Counterparties: Improving Bangladesh’s clothing industry
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Two of the world’s largest retailers say they have a plan to stop tragedies like the Bangladesh collapse from ever happening again. H&M, along with Inditex, which owns the Zara brand and is the world’s largest clothing retailer, has agreed to work with the International Labour Organization on building and fire safety standards. Walmart hasn’t signed on, but is working on a separate safety program.
With more than 1,100 dead, this is, James Surowiecki notes, the deadliest disaster in the history of the garment industry and one of the worst industrial catastrophes ever. The Bangladesh story is also, he says, about how Western consumption habits have shaped the global supply chains:
Most of us have a sense that low prices in Dubuque have something to do with low wages in Dhaka, but that’s just one aspect of the pressure that we as consumers exert on global supply chains. Our insatiable demand for variety and novelty has led to ever-shorter product life cycles. In consumer electronics, the average product is replaced in just eight months. The rise of fast fashion means that clothing stores get new products almost every week.
Americans have become all-too accustomed to this kind of “fast fashion” (read: cheap) clothing. The WSJ reports that clothing prices are up just 10% since 1990, while food prices are up 82%. Global competition has put tremendous pressure on Bangladesh’s $18 billion garment industry to keep its already low costs from rising. “Average monthly pay in 2009 for workers in Dhaka was $47, vs. $235 in Shenzhen and $100 in Hanoi”, Bloomberg Businessweek reports. Already at the bottom of the global wage-scale, workers are quite literally prevented from bargaining by force: 40% of the industry’s workers, which are predominantly female, report being beaten by bosses.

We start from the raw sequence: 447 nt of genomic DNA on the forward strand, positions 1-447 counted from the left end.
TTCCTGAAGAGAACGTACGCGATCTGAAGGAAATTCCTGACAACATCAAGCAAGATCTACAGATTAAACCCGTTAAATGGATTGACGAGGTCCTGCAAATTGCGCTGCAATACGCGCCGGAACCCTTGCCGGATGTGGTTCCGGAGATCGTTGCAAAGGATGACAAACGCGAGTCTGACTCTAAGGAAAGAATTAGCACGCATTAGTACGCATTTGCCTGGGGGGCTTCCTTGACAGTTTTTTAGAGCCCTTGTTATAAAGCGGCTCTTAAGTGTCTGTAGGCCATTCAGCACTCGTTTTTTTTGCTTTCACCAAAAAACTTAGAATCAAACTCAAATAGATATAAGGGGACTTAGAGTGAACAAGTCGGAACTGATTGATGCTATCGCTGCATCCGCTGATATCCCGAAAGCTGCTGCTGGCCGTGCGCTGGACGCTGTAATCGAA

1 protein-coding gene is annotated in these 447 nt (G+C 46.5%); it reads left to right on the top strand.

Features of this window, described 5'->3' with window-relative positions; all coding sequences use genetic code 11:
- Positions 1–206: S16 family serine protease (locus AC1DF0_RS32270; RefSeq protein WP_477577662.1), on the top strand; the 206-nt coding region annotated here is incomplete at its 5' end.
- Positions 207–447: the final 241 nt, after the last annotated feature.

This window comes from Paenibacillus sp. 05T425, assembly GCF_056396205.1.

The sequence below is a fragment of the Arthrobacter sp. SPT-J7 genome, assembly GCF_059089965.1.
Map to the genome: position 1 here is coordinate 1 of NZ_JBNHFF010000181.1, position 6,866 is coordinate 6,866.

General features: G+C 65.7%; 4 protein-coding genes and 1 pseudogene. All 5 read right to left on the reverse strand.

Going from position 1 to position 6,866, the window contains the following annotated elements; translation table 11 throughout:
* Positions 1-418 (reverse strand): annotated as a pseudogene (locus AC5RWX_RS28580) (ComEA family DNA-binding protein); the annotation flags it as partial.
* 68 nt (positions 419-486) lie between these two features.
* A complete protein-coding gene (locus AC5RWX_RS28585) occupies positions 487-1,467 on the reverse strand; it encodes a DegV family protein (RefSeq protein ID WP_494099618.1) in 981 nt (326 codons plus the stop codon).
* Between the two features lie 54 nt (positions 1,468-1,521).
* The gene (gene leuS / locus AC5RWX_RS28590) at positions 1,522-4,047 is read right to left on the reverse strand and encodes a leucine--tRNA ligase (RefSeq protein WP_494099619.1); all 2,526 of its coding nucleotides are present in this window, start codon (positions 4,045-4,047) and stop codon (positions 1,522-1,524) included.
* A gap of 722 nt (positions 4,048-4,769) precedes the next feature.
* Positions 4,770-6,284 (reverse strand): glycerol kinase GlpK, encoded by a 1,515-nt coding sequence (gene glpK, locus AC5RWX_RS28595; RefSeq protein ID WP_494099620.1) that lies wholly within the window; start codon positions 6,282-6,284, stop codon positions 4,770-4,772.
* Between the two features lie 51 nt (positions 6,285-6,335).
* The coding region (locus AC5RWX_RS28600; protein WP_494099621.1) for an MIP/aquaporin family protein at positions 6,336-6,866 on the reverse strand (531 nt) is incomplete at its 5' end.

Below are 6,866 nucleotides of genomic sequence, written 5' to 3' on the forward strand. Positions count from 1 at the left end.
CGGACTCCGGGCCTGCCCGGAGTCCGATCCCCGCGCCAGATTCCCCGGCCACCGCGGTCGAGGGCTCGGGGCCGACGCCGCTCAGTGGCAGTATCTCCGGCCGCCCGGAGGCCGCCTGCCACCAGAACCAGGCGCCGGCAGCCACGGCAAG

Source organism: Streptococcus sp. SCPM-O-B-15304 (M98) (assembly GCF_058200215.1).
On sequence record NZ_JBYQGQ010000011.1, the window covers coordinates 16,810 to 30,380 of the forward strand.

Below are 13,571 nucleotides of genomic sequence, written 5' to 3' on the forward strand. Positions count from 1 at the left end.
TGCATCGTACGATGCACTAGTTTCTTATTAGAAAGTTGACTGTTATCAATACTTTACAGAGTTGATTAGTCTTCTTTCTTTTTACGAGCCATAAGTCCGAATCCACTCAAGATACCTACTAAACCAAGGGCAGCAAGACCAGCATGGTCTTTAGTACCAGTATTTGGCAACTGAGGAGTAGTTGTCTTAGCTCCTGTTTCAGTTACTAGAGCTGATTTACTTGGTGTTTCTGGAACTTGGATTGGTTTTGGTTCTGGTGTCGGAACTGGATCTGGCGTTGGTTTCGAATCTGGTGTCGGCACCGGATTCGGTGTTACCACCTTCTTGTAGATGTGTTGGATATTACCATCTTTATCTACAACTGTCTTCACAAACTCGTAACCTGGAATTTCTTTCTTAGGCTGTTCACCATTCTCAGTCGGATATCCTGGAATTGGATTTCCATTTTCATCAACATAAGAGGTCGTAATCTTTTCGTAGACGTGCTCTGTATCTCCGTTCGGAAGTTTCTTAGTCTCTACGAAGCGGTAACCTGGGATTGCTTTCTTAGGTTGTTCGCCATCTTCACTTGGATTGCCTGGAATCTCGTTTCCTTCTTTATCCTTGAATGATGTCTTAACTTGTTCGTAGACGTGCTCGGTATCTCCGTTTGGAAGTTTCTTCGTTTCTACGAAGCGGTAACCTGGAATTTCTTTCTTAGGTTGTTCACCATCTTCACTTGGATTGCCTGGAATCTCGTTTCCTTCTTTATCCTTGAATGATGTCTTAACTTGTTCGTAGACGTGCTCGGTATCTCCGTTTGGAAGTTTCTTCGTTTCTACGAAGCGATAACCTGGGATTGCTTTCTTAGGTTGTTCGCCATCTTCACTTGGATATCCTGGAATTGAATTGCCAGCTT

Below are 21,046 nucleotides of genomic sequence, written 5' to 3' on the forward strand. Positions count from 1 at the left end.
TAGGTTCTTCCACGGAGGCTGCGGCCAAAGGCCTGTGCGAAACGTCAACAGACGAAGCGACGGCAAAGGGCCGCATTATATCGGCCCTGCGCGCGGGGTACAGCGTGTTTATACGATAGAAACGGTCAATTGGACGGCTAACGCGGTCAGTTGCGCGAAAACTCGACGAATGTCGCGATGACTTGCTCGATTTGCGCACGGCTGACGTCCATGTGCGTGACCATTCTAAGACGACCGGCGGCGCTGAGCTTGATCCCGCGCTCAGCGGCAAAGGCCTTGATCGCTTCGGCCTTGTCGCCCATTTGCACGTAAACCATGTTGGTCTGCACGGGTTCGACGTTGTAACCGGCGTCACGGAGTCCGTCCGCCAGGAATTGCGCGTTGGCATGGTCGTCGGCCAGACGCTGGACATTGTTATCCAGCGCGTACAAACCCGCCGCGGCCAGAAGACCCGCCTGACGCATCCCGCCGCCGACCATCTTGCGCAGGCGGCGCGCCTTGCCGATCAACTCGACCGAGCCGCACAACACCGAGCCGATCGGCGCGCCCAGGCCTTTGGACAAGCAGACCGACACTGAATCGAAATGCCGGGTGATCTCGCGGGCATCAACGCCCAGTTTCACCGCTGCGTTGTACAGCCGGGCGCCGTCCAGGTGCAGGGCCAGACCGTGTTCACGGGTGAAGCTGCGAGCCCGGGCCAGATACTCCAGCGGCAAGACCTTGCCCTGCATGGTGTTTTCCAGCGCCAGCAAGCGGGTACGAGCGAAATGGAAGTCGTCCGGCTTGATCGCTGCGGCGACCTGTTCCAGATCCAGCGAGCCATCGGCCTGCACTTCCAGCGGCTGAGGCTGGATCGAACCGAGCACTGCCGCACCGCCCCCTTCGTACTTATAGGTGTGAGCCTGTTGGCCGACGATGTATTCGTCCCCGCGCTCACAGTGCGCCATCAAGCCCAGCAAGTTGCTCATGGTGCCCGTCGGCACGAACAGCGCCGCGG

As Olga Khazan points out, retailers have long dragged their feet on safety measures that would have added just a few cents to the cost of clothing. H&M, Gap and Walmart refused tougher safety standards after a November fire killed 112 Bangladeshi workers.
The dynamic that allowed the companies rejection of new standards to fly somewhat under the radar may be changing, and some retailers are making the origin of their clothing more transparent. However, there is also research that indicates that even a tragedy on the scale of Dhaka may not shift apparel buying behavior — aesthetics easily sweep the moral consequences of decisions from the consumer mind. Muhammad Yunus believes the solution lies in part in an international minimum wage. – Ryan McCarthy and Ben Walsh
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